Loop Scheduling is beneficial in homeschooling because life happens. You don’t always have a full day to do school. Subjects must be skipped some days to go on a field trip or because someone gets sick.
I often get asked, “How does loop scheduling work?” Here’s how I use a loop schedule to do a Charlotte Mason Family Enrichment Loop.
- Day 1 – Habit & Picture Study
- Day 2 – Hymn Study & Art Instruction
- Day 3 – Habit & Composer Study
- Day 4 – Hymn & Shakespeare
- Day 5 – Nature Study
You are probably wondering why I don’t simply label these with the “Days of the Week”. It’s because Thursdays are short days for us and if I did that Shakespeare would probably be skipped all year. And we take an occasional Friday off so that would mean we’d miss some Nature Study. A loop schedule solves this problem in that we just do the next day of “Enrichment” regardless of if we skipped the day before. You can easily keep a paperclip on your list to keep track of what “Day” you are on.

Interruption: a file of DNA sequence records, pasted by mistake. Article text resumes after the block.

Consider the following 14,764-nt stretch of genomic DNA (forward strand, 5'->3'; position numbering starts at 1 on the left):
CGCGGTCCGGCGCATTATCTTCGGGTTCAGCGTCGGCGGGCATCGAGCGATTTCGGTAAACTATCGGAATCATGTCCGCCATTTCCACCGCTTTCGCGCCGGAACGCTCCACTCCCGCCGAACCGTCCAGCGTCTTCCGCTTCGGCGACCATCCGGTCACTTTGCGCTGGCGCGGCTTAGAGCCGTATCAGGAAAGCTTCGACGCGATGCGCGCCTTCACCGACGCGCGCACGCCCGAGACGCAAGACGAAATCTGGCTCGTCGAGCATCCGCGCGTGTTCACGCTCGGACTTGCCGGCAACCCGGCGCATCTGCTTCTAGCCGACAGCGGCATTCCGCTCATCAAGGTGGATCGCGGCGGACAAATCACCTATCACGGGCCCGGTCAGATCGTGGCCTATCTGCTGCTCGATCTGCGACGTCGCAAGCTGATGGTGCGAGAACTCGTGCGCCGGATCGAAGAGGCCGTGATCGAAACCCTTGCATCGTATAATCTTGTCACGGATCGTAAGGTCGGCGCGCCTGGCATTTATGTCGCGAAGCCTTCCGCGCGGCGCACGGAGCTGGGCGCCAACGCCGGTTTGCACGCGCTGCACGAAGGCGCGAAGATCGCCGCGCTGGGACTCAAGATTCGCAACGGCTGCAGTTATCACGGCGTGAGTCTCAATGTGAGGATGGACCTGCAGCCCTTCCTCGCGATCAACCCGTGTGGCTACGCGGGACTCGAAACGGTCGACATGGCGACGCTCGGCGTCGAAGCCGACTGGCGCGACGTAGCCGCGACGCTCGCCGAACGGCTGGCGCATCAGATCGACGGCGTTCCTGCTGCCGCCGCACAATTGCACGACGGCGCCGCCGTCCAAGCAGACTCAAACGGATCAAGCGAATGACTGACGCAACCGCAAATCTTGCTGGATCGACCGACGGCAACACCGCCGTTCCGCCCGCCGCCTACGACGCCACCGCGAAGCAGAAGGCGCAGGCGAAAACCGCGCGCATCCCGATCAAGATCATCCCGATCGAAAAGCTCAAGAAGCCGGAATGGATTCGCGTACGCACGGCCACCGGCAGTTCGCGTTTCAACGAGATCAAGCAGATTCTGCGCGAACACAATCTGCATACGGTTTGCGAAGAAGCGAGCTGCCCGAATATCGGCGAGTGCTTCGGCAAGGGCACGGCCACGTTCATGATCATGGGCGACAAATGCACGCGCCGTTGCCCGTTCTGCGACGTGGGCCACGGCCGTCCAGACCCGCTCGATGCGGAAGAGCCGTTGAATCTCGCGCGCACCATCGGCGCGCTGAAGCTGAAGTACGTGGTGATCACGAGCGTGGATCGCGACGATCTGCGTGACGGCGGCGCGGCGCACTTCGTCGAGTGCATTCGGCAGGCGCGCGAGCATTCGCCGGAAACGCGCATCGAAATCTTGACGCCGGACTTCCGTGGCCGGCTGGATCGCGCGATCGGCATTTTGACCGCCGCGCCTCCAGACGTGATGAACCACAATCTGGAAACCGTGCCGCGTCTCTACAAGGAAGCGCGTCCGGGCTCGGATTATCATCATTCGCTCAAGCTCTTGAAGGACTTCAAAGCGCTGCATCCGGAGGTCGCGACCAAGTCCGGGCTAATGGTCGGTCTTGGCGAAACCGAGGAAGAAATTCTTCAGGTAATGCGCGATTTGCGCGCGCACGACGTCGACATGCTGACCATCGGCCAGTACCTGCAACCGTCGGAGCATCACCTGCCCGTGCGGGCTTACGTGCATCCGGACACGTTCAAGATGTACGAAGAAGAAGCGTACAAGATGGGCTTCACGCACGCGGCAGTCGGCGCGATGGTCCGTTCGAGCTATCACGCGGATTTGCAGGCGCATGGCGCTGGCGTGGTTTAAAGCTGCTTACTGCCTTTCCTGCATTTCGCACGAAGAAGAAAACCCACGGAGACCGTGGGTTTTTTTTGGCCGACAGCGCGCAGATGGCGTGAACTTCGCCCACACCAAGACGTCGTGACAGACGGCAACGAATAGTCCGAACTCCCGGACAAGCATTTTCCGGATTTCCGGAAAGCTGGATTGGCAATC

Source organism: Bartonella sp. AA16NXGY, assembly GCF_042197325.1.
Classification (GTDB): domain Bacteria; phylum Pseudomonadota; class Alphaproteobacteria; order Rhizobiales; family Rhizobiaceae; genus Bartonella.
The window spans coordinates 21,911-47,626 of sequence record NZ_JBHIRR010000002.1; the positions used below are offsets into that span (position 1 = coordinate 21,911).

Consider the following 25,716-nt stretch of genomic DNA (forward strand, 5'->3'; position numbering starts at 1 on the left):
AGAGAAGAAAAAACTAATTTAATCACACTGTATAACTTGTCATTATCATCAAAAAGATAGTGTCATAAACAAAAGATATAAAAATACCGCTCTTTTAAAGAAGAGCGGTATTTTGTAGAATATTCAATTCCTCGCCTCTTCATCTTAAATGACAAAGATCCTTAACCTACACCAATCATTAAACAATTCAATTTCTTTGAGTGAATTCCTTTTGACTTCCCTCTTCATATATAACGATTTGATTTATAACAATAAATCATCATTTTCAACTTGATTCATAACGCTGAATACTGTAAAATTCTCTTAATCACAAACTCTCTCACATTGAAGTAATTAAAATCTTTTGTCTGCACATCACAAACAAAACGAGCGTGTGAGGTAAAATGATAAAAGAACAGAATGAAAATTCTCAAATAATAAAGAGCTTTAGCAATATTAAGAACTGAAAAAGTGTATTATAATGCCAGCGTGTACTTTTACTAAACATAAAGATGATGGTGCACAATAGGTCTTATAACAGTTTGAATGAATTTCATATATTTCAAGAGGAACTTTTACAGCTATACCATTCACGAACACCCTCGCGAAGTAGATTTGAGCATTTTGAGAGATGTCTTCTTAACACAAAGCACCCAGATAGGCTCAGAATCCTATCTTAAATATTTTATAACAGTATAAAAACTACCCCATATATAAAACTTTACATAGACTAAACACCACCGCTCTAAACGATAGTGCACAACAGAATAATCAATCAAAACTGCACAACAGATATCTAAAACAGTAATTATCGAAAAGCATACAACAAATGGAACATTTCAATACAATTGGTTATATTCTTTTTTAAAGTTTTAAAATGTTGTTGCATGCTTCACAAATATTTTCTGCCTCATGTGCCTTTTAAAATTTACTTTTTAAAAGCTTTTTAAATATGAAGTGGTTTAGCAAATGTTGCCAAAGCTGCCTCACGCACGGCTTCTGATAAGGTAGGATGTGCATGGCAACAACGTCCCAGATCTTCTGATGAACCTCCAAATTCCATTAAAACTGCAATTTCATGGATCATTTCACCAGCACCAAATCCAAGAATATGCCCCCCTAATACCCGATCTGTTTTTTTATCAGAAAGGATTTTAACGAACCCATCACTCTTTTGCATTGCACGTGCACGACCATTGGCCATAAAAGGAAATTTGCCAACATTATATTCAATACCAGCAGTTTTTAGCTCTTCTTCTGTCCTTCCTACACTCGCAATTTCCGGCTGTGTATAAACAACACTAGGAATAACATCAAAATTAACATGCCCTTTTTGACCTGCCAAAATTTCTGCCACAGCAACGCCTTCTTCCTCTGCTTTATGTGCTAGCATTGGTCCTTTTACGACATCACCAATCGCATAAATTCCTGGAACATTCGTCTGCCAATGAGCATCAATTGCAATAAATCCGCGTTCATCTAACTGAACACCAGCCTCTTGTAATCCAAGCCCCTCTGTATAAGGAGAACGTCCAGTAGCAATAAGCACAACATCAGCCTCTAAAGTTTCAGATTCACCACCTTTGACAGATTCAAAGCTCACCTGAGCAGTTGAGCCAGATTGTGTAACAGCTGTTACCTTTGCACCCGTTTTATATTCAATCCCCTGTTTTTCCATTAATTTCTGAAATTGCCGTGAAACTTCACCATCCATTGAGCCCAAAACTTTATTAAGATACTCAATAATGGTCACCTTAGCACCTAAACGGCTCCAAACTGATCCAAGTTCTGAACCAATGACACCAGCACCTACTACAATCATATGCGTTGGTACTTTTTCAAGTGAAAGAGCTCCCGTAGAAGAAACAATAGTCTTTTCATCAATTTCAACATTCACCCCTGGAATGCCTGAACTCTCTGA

So that’s an Enrichment Loop.
I informally sometimes loop history and science. If things run long and we miss science one day I start with it the next day instead of history.
I also do this with kids. If I miss a child’s reading lesson one day then I will start with that child the next day.
Now I don’t use a loop just to be lazy. I work hard to make sure we move through our days efficiently and do our best to enjoy the feast of education. But this is real life! Children randomly start throwing up! The feast will stop and only math and reading will get done by all healthy people – hopefully . But a loop helps us pick back up where we left off.
So that’s how we use a loop schedule. What about you? How do you use a loop?
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